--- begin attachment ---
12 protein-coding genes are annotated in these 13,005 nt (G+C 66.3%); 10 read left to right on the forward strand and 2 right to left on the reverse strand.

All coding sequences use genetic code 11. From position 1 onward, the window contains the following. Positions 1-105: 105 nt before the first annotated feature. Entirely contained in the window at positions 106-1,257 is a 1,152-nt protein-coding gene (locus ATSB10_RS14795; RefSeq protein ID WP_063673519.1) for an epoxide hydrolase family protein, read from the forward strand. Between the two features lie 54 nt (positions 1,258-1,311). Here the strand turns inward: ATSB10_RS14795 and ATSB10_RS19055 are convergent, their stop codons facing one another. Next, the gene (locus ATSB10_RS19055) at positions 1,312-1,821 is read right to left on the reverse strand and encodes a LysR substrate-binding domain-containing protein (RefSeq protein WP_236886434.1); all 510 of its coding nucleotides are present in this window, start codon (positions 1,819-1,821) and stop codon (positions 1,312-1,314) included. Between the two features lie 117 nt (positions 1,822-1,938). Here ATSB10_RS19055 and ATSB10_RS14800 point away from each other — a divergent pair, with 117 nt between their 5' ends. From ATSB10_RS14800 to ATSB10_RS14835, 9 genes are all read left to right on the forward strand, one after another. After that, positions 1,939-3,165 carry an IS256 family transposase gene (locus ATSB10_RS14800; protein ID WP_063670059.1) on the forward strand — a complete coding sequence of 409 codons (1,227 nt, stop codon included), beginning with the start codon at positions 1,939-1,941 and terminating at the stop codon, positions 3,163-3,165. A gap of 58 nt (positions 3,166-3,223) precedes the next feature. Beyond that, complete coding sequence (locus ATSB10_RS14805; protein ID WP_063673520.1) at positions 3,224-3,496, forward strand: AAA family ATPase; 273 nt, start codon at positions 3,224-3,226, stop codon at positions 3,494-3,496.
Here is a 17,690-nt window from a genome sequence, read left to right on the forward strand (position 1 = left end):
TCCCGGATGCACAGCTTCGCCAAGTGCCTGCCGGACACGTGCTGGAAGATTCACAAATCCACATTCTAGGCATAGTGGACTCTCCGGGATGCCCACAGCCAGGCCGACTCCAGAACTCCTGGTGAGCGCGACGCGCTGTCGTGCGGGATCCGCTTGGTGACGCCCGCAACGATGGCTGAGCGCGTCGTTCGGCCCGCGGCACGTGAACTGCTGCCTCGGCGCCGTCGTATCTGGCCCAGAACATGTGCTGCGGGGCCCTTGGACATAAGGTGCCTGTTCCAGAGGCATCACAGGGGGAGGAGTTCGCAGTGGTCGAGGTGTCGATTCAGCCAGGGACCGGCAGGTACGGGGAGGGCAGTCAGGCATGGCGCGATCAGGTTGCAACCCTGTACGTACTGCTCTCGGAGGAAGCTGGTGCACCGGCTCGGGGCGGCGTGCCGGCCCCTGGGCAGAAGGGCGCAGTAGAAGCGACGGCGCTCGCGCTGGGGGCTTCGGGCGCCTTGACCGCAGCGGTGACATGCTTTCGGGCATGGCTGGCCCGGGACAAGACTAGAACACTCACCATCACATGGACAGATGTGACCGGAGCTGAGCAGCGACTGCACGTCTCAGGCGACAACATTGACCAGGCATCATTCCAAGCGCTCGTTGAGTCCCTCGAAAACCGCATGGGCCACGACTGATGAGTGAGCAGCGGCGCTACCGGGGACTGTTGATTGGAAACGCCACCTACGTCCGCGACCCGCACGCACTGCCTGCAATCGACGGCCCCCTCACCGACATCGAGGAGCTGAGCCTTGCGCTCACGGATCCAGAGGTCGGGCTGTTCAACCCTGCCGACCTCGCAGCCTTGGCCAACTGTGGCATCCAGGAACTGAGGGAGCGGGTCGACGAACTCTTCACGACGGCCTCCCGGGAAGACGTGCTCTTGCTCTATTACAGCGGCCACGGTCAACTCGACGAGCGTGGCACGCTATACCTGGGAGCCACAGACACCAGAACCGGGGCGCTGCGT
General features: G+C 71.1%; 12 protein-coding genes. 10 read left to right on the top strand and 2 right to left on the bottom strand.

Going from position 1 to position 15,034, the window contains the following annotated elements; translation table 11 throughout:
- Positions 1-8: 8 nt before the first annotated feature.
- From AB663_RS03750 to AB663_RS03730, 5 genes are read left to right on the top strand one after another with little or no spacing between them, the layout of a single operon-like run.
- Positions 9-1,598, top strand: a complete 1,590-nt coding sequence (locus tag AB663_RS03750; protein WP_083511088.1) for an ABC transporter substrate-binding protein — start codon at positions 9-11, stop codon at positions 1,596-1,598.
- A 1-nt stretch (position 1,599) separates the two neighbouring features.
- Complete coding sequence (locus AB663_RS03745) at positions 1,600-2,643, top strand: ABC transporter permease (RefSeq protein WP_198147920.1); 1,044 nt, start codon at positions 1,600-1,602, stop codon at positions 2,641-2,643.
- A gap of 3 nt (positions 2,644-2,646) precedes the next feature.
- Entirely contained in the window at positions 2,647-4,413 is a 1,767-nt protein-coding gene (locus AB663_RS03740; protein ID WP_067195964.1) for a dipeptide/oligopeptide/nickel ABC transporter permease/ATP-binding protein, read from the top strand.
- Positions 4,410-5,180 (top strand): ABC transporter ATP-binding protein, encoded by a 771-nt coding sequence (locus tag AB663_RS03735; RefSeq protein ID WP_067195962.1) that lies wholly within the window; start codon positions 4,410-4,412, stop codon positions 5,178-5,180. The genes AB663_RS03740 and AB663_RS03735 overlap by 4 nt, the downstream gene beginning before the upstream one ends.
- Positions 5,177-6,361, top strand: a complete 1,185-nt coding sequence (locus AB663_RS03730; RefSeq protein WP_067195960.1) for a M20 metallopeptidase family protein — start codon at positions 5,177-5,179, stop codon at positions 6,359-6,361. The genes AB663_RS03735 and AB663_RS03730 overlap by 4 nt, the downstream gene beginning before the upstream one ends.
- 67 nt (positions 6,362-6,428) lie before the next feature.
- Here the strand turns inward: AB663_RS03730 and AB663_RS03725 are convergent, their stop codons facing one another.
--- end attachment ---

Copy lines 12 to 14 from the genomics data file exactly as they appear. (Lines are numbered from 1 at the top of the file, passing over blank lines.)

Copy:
- A gap of 3 nt (positions 2,644-2,646) precedes the next feature.
- Entirely contained in the window at positions 2,647-4,413 is a 1,767-nt protein-coding gene (locus AB663_RS03740; protein ID WP_067195964.1) for a dipeptide/oligopeptide/nickel ABC transporter permease/ATP-binding protein, read from the top strand.
- Positions 4,410-5,180 (top strand): ABC transporter ATP-binding protein, encoded by a 771-nt coding sequence (locus tag AB663_RS03735; RefSeq protein ID WP_067195962.1) that lies wholly within the window; start codon positions 4,410-4,412, stop codon positions 5,178-5,180. The genes AB663_RS03740 and AB663_RS03735 overlap by 4 nt, the downstream gene beginning before the upstream one ends.